Need some new tunes on your playlist, these mega-talented young Indigenous music artists are the ones to watch – breaking boundaries and paving the way for future generations.
Emily Wurramura has been penning songs since she was six. A talented songwriter and multi-instrumentalist – playing guitar, piano and ukulele. Proudly using her singing to break boundaries blending both English and Annandilyakwa, the traditional language of her home, Groote Eylandt.
Captivating listeners with deeply personal insights into her life, culture and language. Wurramura released her breakout EP ‘Black Smoke’ in 2016 follows by her widely praised debut album ‘Milyakburra’ in 2018. Wurramura has also performed at numerous events and festivals, including BIGSOUND, Woodfork Festival and Garma Festival, to name a few.
Our favourite track – ‘Black Smoke’, the beautifully penned lyrics with a simple, peaceful accompanying instrumental soothing your soul.
Ziggy’s voice may sound familiar, known throughout the Australian hip hop scene.
Growing up in remote Arnhem Land, regional NSW, Sydney and Perth, Ziggy has family connections spanning to Far North Queensland. Alongside his life experiences, Ziggy has been influenced by the likes of Lauryn Hill and Common, Michael Jackson plus activists like Gary Foley and Adam Goodes.
Ziggy isn’t afraid to confront race relations in modern Australia, using his position to be a positive catalyst of change for future generations, as well as addressing the silenced injustices of Aboriginal Australians and surrounding social issues.
Our favourite track – ‘Pretty Boy’ is a more recent release fitted out with a sleek modern production alongside Ziggy’s smooth vocals making the track a winner. A refreshing perspective, reminding us to be proud of who we are no matter our background, skin colour or gender. As Ziggy raps how in a world full of comparison and trying to fit in, be proud of what makes you, ‘you’.
You’ve probably seen him perform at Splendour in the Grass or even Southbound.
Kuren is an exciting young producer out of NSW, since the age of 14 he has been a simmering talent on the electronic scene working with Illy, Sydney Carter, Twerl and Kat Vinter, to name a few.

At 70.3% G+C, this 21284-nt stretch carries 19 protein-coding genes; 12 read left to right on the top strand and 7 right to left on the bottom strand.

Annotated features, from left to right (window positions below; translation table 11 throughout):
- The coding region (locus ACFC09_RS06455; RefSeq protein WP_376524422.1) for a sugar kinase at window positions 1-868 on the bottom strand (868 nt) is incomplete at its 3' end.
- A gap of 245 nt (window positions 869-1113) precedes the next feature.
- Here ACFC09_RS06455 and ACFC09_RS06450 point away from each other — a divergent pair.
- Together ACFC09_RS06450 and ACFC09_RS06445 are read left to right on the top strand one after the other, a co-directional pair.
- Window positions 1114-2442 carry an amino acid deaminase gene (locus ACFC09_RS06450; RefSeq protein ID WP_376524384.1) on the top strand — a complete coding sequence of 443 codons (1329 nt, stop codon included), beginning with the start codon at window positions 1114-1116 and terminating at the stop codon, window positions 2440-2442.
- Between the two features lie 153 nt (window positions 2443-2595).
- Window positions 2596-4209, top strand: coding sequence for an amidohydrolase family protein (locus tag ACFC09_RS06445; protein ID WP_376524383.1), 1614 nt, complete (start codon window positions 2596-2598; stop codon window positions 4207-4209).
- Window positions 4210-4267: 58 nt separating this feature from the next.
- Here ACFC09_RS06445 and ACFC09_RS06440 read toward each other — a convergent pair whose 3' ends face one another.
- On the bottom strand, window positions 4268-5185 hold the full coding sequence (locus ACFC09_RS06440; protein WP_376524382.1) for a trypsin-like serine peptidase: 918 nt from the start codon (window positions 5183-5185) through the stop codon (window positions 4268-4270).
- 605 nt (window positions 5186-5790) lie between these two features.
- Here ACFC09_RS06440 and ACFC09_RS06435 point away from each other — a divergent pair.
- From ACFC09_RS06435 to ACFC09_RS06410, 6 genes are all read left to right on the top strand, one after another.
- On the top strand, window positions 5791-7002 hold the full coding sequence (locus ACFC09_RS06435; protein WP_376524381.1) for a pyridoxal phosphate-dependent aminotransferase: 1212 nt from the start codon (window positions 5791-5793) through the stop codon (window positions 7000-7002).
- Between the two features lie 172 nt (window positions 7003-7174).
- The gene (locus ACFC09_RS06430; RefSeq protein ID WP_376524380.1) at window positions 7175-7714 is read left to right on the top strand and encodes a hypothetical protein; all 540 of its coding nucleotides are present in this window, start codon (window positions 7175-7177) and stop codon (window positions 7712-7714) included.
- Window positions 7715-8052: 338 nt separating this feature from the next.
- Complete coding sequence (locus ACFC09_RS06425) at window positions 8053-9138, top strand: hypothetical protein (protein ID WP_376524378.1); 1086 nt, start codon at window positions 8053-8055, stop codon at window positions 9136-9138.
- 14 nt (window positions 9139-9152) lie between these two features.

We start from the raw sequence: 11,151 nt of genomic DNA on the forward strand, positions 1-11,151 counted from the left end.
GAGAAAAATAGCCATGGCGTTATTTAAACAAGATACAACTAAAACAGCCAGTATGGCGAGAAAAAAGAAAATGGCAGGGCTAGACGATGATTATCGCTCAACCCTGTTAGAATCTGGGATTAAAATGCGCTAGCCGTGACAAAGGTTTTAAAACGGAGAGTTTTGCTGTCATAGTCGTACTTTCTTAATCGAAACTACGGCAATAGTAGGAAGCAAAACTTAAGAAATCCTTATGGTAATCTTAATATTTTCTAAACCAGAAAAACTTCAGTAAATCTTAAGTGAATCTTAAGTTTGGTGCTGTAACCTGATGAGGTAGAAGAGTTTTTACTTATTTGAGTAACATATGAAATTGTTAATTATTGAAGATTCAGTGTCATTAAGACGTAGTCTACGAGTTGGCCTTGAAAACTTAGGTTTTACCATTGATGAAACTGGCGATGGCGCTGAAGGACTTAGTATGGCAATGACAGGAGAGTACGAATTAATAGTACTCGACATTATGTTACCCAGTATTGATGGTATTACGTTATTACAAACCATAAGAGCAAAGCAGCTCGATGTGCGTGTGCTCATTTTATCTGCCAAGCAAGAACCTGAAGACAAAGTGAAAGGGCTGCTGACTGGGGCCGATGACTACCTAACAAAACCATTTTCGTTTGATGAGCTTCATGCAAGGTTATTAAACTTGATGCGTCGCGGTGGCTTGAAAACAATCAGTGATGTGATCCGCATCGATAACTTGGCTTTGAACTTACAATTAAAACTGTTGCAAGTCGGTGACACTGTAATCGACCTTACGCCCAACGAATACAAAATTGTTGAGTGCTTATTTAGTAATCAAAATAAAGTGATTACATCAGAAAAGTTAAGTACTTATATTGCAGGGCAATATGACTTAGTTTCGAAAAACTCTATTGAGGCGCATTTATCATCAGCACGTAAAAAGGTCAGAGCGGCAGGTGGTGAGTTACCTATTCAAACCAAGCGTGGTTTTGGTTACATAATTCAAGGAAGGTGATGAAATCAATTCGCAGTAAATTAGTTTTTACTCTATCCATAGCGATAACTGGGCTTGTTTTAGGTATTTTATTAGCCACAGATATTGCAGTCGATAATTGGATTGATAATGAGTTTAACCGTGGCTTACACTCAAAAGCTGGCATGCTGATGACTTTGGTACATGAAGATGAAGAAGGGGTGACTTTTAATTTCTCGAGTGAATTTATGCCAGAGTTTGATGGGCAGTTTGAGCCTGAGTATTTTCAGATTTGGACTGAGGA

A Wiradjuri descendant, Kuren closely works with the Indigenous community using his musical talents to support a variety of projects. Including composing music for SBS’s Walkley-Award winning interactive animation, ‘My Grandmother’s Lingo’ (2016) and composing music for the BLACK BOX art installation in Barangaroo.
Our favourite track – ‘Virtual Connectives’
Introduced to music by her grandfather while growing up on her grandparent’s farm in the small remote town of Delungra. Plum is back and about to release her upcoming album, wiht plans to set off on a national tour as part of Groovin the Moo 2019.
Her most recent upcoming work will give listeners an even greater unflinching snapshot of life for the Gaamilaraay musician, heard already through ‘Clumsy Love’, ‘Not Angry Anymore‘ and ‘Better in Blak’.
“I wrote Better in Black about my experiences with people trying to take the colour from the conversation.
“My colour is an important part of who I am and over the last couple of years I’ve had people try and tell me “it’s not about colour” when obviously to me it is,” Plum said.
Our favourite track – go check out ‘Better in Blak’
Baker Boy (aka. Denzel Baker) is a Yolngu dancer, artists and actor hailing from Yurrwi in the Northern Territory making his mark on the Australian Hip Hop/Rap scene.
Doing things his way, fusing traditional Yolngu Matha language with cultural elements and modern hip hop. But music is not just his forte, he is also an accomplished dancer with Djuki Mala.
So expect a whole tonne of inspiring and contagious energy, dance and culture.
Our favourite track – get ya groove on with the confidently brimming track, ‘In Control’.